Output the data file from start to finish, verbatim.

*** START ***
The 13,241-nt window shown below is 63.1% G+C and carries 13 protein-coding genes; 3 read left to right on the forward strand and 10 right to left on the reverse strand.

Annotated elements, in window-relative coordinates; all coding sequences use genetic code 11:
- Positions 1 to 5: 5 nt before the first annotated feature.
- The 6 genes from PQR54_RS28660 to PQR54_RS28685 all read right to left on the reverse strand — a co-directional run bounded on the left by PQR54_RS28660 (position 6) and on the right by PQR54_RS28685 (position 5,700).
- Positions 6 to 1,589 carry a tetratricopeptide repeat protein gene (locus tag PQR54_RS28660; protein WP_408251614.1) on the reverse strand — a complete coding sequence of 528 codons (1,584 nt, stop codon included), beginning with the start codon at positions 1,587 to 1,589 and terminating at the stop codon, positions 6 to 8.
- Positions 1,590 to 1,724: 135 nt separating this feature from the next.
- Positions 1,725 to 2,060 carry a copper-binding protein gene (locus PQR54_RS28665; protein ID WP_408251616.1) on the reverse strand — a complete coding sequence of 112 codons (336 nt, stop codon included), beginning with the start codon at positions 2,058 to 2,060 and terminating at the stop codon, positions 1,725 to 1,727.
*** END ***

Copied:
The 13,241-nt window shown below is 63.1% G+C and carries 13 protein-coding genes; 3 read left to right on the forward strand and 10 right to left on the reverse strand.

Annotated elements, in window-relative coordinates; all coding sequences use genetic code 11:
- Positions 1 to 5: 5 nt before the first annotated feature.
- The 6 genes from PQR54_RS28660 to PQR54_RS28685 all read right to left on the reverse strand — a co-directional run bounded on the left by PQR54_RS28660 (position 6) and on the right by PQR54_RS28685 (position 5,700).
- Positions 6 to 1,589 carry a tetratricopeptide repeat protein gene (locus tag PQR54_RS28660; protein WP_408251614.1) on the reverse strand — a complete coding sequence of 528 codons (1,584 nt, stop codon included), beginning with the start codon at positions 1,587 to 1,589 and terminating at the stop codon, positions 6 to 8.
- Positions 1,590 to 1,724: 135 nt separating this feature from the next.
- Positions 1,725 to 2,060 carry a copper-binding protein gene (locus PQR54_RS28665; protein ID WP_408251616.1) on the reverse strand — a complete coding sequence of 112 codons (336 nt, stop codon included), beginning with the start codon at positions 2,058 to 2,060 and terminating at the stop codon, positions 1,725 to 1,727.